For most parents the school holidays can be a challenging time, and many employees may be facing difficulties when trying to balance childcare with work commitments. However, this can be just as much of a headache for an employer who has to manage and decide upon specific requests. If not already organised employees may be asking for holidays, additional time off, flexible arrangements or the ability to work from home. But as an employer what do you have to agree to and what can and should you refuse?
Holiday entitlement is the simplest and easiest way for an employee to be off work, however this is as per company procedures and employees may not have enough entitlement, or other staff may also be off. Staff who have exhausted holiday entitlement may request parental leave. This is a period of unpaid leave available to persons with children under the age of 18 to take time off to care for their children. Although this leave is a statutory right and is unpaid, it again comes with conditions attached and can be postponed if not convenient to the company.
An employee may request a variation to his or her hours, early or late starts or finishes to accommodate different childcare, compressed hours, term time only contracts or to reduce their working week. Whilst these requests do tend to be permanent and ongoing changes are often to deal with childcare, the request could be temporary and can in fact be made by any employee with the requisite level of service, not just those with young children. Employers have quite a wide remit to refuse flexible working requests provided there is a business reason to do so. However, there are specific processes that should be followed and advice should be taken in order to avoid discrimination issues arising. Another option that may be requested is to be allowed to work from home, presumably so that the parent can be at home with the children. It is usual for an employee to have a place of work, and therefore be required to attend that place, unless the employee has an express agreement, whether in a contract or otherwise, that he or she can work from home. This is at the discretion of the employer, with factors such as information security, access to information, monitoring and supervision, and whether the employee can actually fulfil their duties needing to be considered.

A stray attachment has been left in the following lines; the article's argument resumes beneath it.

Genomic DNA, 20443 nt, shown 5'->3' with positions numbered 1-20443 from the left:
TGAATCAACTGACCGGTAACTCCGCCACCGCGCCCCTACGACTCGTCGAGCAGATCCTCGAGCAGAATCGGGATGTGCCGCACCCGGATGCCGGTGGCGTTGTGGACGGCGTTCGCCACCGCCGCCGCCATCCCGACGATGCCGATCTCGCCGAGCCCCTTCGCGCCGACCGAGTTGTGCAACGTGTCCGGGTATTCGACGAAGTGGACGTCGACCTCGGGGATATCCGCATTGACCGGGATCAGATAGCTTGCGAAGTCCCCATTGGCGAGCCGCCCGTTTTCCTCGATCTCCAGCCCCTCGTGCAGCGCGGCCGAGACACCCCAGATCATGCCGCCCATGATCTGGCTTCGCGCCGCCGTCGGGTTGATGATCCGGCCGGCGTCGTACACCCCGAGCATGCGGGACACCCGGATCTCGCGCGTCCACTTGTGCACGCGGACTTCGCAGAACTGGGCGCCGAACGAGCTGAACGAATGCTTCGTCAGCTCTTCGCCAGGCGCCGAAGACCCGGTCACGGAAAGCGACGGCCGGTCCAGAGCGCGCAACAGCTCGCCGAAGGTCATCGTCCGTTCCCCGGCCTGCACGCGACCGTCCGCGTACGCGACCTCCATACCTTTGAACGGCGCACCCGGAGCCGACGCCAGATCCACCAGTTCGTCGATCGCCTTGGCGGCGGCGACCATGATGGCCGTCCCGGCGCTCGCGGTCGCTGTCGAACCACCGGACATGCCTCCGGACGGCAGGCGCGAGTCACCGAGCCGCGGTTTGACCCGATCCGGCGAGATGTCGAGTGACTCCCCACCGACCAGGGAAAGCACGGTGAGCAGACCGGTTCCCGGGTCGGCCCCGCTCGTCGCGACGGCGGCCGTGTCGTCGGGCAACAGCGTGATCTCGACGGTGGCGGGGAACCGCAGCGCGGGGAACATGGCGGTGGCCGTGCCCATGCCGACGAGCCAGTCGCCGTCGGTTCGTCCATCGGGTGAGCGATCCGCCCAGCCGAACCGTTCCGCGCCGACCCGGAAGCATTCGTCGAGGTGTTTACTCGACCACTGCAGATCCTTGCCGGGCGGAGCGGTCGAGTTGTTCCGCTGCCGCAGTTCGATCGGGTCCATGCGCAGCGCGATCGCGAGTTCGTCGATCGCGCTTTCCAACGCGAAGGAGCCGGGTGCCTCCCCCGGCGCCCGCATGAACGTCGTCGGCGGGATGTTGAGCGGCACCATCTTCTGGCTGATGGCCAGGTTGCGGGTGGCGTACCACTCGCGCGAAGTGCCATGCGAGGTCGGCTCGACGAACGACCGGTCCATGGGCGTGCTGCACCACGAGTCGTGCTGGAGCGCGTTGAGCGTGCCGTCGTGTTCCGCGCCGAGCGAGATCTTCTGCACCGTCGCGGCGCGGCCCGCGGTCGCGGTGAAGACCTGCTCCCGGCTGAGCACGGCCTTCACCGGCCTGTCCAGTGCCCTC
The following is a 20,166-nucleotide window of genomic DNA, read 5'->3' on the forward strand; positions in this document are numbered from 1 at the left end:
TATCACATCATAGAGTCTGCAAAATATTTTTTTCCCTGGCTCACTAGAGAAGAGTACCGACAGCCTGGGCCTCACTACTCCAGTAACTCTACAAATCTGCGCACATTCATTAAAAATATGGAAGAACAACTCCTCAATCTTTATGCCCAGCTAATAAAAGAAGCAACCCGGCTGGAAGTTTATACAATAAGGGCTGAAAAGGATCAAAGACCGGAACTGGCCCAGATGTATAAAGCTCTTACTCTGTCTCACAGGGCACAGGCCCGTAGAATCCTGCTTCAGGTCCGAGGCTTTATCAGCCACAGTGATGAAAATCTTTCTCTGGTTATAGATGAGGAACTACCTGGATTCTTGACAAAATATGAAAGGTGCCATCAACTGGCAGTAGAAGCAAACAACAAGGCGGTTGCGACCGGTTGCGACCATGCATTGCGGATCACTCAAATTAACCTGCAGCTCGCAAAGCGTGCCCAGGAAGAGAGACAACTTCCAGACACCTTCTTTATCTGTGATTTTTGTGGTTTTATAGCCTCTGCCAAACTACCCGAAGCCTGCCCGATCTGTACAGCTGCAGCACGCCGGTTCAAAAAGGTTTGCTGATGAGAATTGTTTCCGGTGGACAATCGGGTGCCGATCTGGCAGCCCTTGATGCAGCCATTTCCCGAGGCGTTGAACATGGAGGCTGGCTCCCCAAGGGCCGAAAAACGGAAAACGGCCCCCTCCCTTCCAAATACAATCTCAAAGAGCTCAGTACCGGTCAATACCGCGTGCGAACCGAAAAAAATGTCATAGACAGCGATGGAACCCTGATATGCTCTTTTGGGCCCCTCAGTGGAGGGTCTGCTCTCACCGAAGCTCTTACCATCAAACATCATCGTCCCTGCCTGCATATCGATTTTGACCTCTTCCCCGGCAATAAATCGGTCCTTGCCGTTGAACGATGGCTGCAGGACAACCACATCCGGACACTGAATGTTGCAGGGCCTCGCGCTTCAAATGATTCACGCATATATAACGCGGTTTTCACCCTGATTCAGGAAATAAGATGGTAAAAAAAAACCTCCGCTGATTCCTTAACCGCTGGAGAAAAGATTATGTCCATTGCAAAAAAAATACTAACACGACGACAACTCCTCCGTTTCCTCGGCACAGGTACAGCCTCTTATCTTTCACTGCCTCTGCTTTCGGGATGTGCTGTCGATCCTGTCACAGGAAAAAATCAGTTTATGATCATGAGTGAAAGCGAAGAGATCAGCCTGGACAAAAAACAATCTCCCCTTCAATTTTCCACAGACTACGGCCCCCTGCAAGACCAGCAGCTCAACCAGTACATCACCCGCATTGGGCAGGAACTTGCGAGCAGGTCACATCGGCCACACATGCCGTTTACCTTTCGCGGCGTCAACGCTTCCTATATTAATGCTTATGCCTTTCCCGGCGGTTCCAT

Sofie Lyeklint of Lawspeed said “whilst it is good for staff morale and retention to try and be flexible and accommodate staff requests, employers do have rights to refuse or postpone requests if they do not work for the business. However, refusals should be handled carefully, with advice in order to ensure that due process is followed, refusals are properly reasoned and discrimination claims avoided. Clear policies on these matters are a very good starting point and working with employees in advance to plan for absence or alternative arrangement is always a better strategy than having to deal with sickness or emergency absence because planning has fallen through”.
For advice on requests, or for assistance with your policies and procedures please contact Lawspeed on 01273 236 236.
Adrian, a highly experienced lawyer, founded Lawspeed in 1997. He is responsible for developing our extensive portfolio of products and services, including the widely used Lawspeed contract templates. Adrian is an expert on “recruitment law” and specialises in contracts, regulatory compliance, employment status and dispute handling. He is chair of the trade body the Association of Recruitment Consultancies, the only lawyer lead recruitment trade body in the UK. Adrian and his co-director Ravi devised Standards in Recruitment as a vehicle for helping drive up standards and compliance in the industry.
Adrian is our lead in discussions with the government over regulatory evolution. Apart from assisting with client support, Adrian’s primary role is research and development into methods of business delivery, our latest service Proterms being his most recent project. Adrian heads our IR35 lawyers team.